In short, it takes a little bravery to think about things in a serious manner and this includes our thoughts regarding courage. O'Brien writes, "Proper courage is wise courage (133) and it is also acting "wisely when fear would have a man act otherwise. It is the endurance of the soul in spite of fear -- wisely" (133). Courage is not something that can be conjured up on a whim, in O'Brien's estimation. It comes from coherent thinking and he writes, "Men must know what they do is courageous" (137), adding that they "must know it is right, and that kind of knowledge is wisdom and nothing else" (137). In O'Brien's opinion, bravery is not related to how one acts in the field. Bravery is described powerfully when O'Brien states, "Either they are stupid and do not know what is right . . . Or they know what is right and cannot bring themselves to do it. Or they know what is right and do it, but do not feel and understand the fear that must be overcome" (137). Firing a rifle in a war just because you have a gun does not make one smart, brave or courageous. "Grace under pressure means you can confront things gracefully or squeeze out of them gracefully. But to make those two things equal with the easy word "grace" is wrong. Grace under pressure is not courage" (If I Die 142-143)
The character of William Cowling allows us to see another side of war. Cowling describes some of his thoughts regarding the war. "How do you explain it? Terror mixed with fascination: I craved bloodshed, yet I craved the miracle of a happy ending" (O'Brien The Nuclear Age 10-11). This passage is significant because it represents the duality that emerges from Cowling's experience. He has been transformed by being a soldier. His thoughts do not seem like his own because war has conditioned him to think about things from another perspective. Before Cowling goes to war, Keezer recalls his Vietnam experience to a young William. He tells him, "I lay flat and hugged my riffle. It was all I could do, hug and twitch. Gunfire swept the beach. Thus, I deduced, was how it was and had to be. If you're sane, if you're in command of the present tense, you dispense with scruples" (188). This image is powerful in that it allows us to see the soldier hugging his rifle, twitching, listening to gunfire. This is where the change begins to take place. The soldier's perspective changes as he suddenly sees the world through another lens. In the dark, facing unknown enemy forces soldiers to reconsider life, death, war, and fighting in general. Later in the novel, when Cowling looks at Melinda, who is suspicious of him, he thinks, "We share the knowledge that there is no mercy between fathers and daughters. We will kill for our children. We will kill for us. We will kill for our families. And above all we kill for love, as men have always killed" (308). This scene captures the essence of how war affects individuals in many different ways.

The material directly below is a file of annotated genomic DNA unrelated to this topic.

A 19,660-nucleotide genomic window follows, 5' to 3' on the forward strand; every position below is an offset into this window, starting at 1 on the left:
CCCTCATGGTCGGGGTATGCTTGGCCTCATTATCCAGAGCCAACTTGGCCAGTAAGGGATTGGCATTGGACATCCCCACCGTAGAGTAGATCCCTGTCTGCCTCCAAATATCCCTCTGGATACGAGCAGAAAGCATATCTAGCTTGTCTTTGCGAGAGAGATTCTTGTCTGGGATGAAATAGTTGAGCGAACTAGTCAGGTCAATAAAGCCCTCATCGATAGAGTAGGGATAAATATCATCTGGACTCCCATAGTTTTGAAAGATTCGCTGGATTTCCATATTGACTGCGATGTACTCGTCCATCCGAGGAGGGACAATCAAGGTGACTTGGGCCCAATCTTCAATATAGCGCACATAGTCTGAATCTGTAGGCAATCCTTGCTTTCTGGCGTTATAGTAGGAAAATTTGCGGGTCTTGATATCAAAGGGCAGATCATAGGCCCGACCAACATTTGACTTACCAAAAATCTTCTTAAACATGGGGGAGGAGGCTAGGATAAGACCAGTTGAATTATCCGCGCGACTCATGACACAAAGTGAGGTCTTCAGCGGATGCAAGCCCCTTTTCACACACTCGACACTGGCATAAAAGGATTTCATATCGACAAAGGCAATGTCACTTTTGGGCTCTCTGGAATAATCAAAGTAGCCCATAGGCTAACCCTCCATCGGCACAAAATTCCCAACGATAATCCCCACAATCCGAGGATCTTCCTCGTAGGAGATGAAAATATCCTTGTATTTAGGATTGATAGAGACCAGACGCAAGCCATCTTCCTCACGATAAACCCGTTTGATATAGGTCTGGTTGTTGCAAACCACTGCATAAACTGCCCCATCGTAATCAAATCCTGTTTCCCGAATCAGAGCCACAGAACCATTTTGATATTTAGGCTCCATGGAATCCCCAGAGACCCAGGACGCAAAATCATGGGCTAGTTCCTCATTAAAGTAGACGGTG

Tim O'Brien decided to face war and that decision changed the rest of his life. From his experiences, he has conveyed the soldier's experience to us from different perspectives. These perspectives are valid because while the books are fiction, they are born from experience. War is many things but it is rarely glorious. Soldiers are heroes but not in the way that we most commonly think of them. They are heroes because they survive one way or another and this alone is commendable. The one thing that all can agree upon is that war change people. In O'Brien's stories, we see how these changes impact mankind -- from the mental anguish to the constant fear of war creeping up unnoticed, war transforms. Life gave O'Brien the experiences he needed to tell the stories and war gave him the reason to do so. Ideas such as bravery, strength, and courage are turned asunder when seen through the prism of war and death.
Myers, Thomas. "Tim O'Brien." Dictionary of Literary Biography, Volume 152: American
Novelists Since World War II. 1995. GALE Resource Database. Information Retrieved